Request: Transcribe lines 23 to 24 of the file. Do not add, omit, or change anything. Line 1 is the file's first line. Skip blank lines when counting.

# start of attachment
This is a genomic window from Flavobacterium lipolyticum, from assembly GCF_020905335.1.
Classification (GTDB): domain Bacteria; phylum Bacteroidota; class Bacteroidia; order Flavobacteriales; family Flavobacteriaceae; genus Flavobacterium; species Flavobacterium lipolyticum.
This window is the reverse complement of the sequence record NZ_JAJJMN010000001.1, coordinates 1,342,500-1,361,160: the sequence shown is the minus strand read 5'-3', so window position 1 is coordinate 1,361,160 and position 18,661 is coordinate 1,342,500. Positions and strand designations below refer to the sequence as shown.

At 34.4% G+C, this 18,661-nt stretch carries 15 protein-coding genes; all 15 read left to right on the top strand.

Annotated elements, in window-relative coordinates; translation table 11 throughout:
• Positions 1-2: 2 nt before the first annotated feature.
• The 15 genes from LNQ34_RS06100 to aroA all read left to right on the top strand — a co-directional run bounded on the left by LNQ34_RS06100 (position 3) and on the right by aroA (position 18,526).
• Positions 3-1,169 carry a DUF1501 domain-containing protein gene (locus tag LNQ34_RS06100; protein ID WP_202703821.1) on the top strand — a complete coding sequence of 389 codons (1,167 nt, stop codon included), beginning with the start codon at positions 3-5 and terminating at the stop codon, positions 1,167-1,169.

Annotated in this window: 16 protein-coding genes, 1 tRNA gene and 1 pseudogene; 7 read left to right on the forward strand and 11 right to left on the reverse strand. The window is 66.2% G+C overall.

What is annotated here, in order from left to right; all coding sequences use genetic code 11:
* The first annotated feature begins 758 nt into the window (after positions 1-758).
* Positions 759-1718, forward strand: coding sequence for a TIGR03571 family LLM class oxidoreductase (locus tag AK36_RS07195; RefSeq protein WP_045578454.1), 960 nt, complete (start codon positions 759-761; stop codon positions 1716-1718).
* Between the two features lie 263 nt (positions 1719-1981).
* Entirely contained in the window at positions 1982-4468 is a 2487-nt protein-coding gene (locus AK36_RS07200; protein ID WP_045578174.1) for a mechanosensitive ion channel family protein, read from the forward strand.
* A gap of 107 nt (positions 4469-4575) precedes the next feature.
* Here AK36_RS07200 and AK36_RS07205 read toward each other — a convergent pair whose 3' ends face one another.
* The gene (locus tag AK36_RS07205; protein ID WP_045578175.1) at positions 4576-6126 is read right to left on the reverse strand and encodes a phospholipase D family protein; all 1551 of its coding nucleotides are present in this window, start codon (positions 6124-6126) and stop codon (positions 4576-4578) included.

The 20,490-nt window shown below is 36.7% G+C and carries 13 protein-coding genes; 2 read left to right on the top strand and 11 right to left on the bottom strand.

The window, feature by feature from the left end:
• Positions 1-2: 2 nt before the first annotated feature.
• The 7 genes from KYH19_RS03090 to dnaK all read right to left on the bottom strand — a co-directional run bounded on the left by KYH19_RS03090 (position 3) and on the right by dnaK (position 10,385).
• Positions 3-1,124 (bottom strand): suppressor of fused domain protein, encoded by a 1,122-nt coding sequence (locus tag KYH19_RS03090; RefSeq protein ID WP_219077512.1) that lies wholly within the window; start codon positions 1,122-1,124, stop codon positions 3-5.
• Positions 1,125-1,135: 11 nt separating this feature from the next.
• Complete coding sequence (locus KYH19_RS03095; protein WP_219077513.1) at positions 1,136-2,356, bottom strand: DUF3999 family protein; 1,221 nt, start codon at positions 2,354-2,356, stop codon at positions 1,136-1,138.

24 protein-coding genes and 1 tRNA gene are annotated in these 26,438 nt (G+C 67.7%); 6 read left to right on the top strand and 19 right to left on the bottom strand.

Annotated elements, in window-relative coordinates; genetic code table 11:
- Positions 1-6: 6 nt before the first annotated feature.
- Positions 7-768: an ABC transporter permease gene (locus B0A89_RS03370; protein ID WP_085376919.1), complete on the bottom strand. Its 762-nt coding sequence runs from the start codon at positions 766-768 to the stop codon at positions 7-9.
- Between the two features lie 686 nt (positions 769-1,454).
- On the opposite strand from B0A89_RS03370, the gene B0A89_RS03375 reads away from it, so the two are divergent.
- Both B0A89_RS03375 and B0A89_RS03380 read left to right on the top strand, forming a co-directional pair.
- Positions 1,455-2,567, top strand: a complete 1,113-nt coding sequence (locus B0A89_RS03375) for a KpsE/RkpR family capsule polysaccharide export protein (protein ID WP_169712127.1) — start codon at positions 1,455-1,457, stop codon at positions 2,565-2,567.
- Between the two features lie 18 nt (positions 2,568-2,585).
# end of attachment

• Positions 1,125-1,135: 11 nt separating this feature from the next.
• Complete coding sequence (locus KYH19_RS03095; protein WP_219077513.1) at positions 1,136-2,356, bottom strand: DUF3999 family protein; 1,221 nt, start codon at positions 2,354-2,356, stop codon at positions 1,136-1,138.